Topological structures and syntenic conservation in sea anemone genomes

Bob Zimmermann, Juan D. Montenegro, Sofia M.C. Robb, Whitney J. Fropf, Lukas Weilguny, Shuonan He, Shiyuan Chen, Jessica Lovegrove-Walsh, Eric M. Hill, Cheng Yi Chen, Katerina Ragkousi, Daniela Praher, David Fredman, Darrin Schultz, Yehu Moran, Oleg Simakov, Grigory Genikhovich, Matthew C. Gibson*, Ulrich Technau*

*Corresponding author for this work

Research output: Contribution to journalArticlepeer-review

4 Scopus citations

Abstract

There is currently little information about the evolution of gene clusters, genome architectures and karyotypes in early branching animals. Slowly evolving anthozoan cnidarians can be particularly informative about the evolution of these genome features. Here we report chromosome-level genome assemblies of two related anthozoans, the sea anemones Nematostella vectensis and Scolanthus callimorphus. We find a robust set of 15 chromosomes with a clear one-to-one correspondence between the two species. Both genomes show chromosomal conservation, allowing us to reconstruct ancestral cnidarian and metazoan chromosomal blocks, consisting of at least 19 and 16 ancestral linkage groups, respectively. We show that, in contrast to Bilateria, the Hox and NK clusters of investigated cnidarians are largely disintegrated, despite the presence of staggered hox/gbx expression in Nematostella. This loss of microsynteny conservation may be facilitated by shorter distances between cis-regulatory sequences and their cognate transcriptional start sites. We find no clear evidence for topologically associated domains, suggesting fundamental differences in long-range gene regulation compared to vertebrates. These data suggest that large sets of ancestral metazoan genes have been retained in ancestral linkage groups of some extant lineages; yet, higher order gene regulation with associated 3D architecture may have evolved only after the cnidarian-bilaterian split.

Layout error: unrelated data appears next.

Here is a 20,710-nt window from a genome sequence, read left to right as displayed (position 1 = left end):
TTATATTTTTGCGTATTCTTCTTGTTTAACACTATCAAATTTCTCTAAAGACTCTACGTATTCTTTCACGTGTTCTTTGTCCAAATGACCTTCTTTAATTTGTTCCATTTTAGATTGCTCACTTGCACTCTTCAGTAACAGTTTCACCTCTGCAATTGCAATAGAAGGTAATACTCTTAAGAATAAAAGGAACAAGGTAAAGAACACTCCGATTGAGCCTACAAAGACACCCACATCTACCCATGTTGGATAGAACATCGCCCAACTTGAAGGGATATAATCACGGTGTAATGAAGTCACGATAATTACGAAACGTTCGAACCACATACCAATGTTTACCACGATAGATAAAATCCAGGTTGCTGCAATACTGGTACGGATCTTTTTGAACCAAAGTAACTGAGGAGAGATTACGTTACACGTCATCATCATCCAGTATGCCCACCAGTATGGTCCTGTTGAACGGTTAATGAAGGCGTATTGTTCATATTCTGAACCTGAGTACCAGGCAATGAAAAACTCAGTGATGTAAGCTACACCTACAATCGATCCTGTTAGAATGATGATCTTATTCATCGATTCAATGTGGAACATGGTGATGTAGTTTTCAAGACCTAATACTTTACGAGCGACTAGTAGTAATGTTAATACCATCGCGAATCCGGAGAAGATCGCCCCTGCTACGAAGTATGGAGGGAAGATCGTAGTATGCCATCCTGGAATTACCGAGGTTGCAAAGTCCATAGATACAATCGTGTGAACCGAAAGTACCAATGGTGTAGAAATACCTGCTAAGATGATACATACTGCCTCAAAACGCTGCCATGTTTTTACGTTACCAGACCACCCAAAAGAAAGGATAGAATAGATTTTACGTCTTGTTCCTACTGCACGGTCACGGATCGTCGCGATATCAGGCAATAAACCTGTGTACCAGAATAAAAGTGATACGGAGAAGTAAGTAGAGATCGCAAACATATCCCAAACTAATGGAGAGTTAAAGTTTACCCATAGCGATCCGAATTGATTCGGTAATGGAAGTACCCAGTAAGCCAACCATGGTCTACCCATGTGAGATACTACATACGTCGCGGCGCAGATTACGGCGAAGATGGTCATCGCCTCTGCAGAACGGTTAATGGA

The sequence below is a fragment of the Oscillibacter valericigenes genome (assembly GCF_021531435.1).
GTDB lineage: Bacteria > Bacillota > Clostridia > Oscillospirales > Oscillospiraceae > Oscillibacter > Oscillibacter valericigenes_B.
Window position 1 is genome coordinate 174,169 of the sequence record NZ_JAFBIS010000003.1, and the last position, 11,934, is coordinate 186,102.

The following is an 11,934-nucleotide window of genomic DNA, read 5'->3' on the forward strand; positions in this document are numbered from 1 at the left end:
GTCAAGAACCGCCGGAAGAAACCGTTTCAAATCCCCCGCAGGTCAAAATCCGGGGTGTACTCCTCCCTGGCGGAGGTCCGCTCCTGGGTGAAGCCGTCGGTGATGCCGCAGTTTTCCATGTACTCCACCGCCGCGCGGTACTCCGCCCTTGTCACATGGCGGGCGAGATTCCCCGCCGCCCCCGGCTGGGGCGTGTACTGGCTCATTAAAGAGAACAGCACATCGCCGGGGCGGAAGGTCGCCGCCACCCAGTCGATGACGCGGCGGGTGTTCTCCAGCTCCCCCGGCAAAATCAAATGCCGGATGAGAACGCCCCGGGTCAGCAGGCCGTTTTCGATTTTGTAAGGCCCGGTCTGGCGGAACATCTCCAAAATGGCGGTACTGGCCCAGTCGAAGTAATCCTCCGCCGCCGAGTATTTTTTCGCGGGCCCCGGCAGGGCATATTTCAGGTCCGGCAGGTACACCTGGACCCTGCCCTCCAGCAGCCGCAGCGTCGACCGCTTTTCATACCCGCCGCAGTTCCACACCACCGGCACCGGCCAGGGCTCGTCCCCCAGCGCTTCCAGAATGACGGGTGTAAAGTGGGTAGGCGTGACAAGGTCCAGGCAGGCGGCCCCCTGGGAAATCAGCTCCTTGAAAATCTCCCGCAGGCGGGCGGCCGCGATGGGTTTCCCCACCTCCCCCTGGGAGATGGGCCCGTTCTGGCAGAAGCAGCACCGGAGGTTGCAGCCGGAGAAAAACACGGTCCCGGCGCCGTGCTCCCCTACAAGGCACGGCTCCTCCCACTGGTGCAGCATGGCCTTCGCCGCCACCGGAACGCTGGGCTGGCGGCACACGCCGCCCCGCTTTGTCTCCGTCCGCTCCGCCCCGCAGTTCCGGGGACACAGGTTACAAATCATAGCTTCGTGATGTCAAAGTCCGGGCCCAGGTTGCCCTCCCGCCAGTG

Original languageAmerican English
Article number8270
JournalNature Communications
Volume14
Issue number1
DOIs
StatePublished - Dec 2023

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© 2023, The Author(s).

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